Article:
Volunteers needed for Medical Reserve Corps

March 8, 2011

By Laura Geggel

Medical and nonmedical volunteers with the Public Health Reserve Corps set up shop for a mock alternative care facility, a place where certified volunteers can triage patients during a natural disaster, medical emergency or attack. Contributed

How should Issaquah respond to an earthquake? A terrorist attack? A newly discovered and contagious flu?

Volunteers with the Issaquah Medical Reserve Corps will know how to set up an emergency triage station, vaccination clinic and respond to and treat the public. The same goes for the Public Health Reserve Corps, run by Public Health – Seattle & King County, only instead of staying in Issaquah, these volunteers help across the county in the case of an emergency.

“We do encourage people to cross register with Public Health Reserve Corps, so in case of a disaster where Issaquah is fine, we can go to other areas and help out,” said Brenda Bramwell, a volunteer for both the Issaquah and the Public Health Reserve Corps.

The Medical Reserve Corps movement began in the aftermath of Sept. 11.

In the turmoil following the attacks, regular citizens wanted to help, especially those who were medically trained. At the time, there was no standard way for them to organize, and no way for victims to know if the do-gooders had proper credentials.

In President George W. Bush’s 2002 State of the Union address, he asked Americans to volunteer in support of their country. Shortly after, the government formed the Office of the Civilian Volunteer Medical Reserve Corps, with chapters for the organization forming at state and local levels.

Today, there are 938 Medical Reserve Corps units and 210,000 volunteers across the nation. Volunteers have helped support emergency responses to hurricanes, floods, wildfires and public health emergencies, including outbreaks of the H1N1 virus.

“The mission of the Medical Reserve Corps is to engage volunteers to strengthen public health, emergency response and community resiliency,” national spokeswoman Grace Middleton wrote in an e-mail.

Anyone older than 18 can apply to volunteer with the Medical Reserve Corps. People who have no medical background can apply to volunteer as call center operators, drivers, greeters, flow control and administrative support.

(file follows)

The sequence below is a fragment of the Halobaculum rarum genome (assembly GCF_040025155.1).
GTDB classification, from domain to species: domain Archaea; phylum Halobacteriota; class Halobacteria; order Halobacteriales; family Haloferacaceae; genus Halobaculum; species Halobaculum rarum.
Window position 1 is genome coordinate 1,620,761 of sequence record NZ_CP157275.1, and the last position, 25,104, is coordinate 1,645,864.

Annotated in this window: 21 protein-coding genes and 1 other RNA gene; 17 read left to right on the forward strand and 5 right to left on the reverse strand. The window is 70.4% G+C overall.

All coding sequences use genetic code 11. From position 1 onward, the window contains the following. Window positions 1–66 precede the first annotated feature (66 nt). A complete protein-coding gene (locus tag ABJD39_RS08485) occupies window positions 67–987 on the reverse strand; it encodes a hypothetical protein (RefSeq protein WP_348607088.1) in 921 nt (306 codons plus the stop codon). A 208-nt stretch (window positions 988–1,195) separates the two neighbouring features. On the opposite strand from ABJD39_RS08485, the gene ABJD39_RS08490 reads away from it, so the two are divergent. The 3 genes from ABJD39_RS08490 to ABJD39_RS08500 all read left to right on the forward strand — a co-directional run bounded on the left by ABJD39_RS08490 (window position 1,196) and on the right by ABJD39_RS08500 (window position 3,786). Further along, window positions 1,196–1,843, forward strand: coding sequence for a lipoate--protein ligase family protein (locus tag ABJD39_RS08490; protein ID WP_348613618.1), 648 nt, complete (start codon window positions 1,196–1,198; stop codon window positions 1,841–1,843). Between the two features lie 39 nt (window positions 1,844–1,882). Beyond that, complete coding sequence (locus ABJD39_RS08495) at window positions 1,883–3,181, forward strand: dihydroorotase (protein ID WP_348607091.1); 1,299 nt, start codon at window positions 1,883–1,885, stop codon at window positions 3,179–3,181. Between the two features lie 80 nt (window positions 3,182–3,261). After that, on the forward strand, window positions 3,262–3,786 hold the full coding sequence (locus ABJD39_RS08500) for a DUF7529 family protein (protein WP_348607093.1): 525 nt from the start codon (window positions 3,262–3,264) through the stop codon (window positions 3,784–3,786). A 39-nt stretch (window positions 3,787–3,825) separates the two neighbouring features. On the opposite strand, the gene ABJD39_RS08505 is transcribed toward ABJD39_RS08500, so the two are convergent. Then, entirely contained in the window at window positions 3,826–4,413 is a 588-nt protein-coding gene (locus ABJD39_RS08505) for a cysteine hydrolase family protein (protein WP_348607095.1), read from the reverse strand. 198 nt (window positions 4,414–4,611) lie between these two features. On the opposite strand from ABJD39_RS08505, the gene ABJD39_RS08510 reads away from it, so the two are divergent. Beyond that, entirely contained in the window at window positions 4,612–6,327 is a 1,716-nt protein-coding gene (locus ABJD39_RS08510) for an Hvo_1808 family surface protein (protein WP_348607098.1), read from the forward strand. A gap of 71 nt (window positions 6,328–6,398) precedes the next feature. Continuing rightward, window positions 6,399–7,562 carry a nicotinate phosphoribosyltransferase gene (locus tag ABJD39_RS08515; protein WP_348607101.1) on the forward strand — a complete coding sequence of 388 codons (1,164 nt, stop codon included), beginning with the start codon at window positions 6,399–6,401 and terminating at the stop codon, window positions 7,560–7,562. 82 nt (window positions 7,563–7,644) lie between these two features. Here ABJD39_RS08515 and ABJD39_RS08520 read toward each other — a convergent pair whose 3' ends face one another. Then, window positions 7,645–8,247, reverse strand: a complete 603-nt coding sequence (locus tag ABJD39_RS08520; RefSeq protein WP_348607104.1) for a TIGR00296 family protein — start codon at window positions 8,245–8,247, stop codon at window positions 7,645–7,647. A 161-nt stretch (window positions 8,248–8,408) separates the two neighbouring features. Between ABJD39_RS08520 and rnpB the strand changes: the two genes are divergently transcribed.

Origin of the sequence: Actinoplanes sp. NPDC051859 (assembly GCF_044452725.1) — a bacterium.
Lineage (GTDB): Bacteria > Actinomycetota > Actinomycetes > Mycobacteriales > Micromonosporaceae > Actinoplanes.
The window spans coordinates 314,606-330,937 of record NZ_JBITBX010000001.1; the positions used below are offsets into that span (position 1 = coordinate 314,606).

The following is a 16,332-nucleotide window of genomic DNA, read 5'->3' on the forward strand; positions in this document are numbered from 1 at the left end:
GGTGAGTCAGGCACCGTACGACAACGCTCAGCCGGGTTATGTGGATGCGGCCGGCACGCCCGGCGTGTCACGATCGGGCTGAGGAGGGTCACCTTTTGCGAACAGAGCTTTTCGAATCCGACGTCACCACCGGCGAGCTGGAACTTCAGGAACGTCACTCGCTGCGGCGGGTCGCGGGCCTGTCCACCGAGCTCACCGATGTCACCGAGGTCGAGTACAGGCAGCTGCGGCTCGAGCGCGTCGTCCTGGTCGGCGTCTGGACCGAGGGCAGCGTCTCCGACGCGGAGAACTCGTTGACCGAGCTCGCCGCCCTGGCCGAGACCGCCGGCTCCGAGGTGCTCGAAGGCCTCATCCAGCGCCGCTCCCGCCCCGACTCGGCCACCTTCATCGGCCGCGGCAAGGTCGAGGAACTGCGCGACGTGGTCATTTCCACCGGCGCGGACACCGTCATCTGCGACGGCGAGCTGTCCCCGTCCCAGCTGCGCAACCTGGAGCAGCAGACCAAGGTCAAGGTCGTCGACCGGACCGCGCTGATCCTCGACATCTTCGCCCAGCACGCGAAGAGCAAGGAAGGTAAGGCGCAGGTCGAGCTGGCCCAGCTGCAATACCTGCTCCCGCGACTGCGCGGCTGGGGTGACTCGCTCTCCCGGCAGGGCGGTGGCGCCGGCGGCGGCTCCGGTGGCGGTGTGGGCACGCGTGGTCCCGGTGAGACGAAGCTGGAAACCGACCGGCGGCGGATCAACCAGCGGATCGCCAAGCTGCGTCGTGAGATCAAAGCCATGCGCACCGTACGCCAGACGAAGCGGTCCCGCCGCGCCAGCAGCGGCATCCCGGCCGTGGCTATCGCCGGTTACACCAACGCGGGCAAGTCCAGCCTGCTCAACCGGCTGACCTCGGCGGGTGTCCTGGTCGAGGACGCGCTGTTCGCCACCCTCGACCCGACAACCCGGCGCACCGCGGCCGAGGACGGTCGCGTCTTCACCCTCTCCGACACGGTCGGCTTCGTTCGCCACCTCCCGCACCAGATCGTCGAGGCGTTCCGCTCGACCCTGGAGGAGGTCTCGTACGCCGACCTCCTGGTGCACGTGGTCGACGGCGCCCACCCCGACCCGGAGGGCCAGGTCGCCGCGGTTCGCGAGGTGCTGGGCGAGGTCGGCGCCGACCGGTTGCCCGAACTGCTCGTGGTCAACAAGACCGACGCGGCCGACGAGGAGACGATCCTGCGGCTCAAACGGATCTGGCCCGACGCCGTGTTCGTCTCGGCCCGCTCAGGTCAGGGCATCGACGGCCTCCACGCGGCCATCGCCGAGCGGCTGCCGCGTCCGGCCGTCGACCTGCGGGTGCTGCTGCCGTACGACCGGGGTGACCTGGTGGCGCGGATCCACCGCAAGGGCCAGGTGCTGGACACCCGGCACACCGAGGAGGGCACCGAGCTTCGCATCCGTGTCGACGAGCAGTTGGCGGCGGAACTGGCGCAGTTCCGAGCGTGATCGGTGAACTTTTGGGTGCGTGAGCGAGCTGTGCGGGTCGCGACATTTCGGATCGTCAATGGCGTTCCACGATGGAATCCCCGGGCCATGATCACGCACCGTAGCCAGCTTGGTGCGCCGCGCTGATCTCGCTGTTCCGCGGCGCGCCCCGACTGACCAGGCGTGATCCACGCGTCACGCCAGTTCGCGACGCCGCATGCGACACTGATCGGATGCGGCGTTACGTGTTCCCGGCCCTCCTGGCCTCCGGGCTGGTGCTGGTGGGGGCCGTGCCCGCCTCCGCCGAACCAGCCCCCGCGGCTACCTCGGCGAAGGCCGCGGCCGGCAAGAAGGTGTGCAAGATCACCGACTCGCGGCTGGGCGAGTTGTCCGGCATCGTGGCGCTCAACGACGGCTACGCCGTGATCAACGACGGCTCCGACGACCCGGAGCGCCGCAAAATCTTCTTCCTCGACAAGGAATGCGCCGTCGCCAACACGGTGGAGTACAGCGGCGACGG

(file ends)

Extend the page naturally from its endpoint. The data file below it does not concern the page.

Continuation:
Medical volunteers of all backgrounds, including nurses, paramedics, pharmacists and physicians, can also apply, as can veterinary volunteers and behavioral health volunteers, such as marriage and family therapists, psychiatrists, psychologists, mental health counselors and clinical social workers.

The Issaquah Medical Reserve Corps, founded in 2010, has 37 participants, 15 of whom are medically trained. The Public Health Reserve Corps, started in 2007, has 345 volunteers and, like Issaquah, is looking for more members.

“For every one medical person we need two nonmedical people,” said Olivia Zieve, Public Health Reserve Corps program coordinator and AmeriCorps member.

After volunteers pass a background check and complete online training, they can participate in training events. For example, the Public Health Reserve Corps has done trainings for how to handle a dirty bomb attack, how to set up a shelter at Seattle Center in case of an emergency and how to facilitate a vaccination clinic, including a real clinic at a homeless shelter and clinics in Des Moines and Shoreline for the flu.

During mock events, some volunteers pretend they are injured or distraught civilians, giving organizers practice for a real situation.

At the end of an event, volunteers gather together and review what went well, and what could have gone better.

The Issaquah Medical Reserve Corps has yet to hold a mock event, but it hosts monthly meetings and encourages members to come when they can.

“For ourselves, as volunteers, the reason we’re doing it is, one, we want to help the public,” volunteer Alan Bramwell said. “We want to help the city be better prepared, prepared for training and responding to emergencies.”

Get involved

Laura Geggel: 392-6434, ext. 241, or lgeggel@isspress.com. Comment at www.issaquahpress.com.

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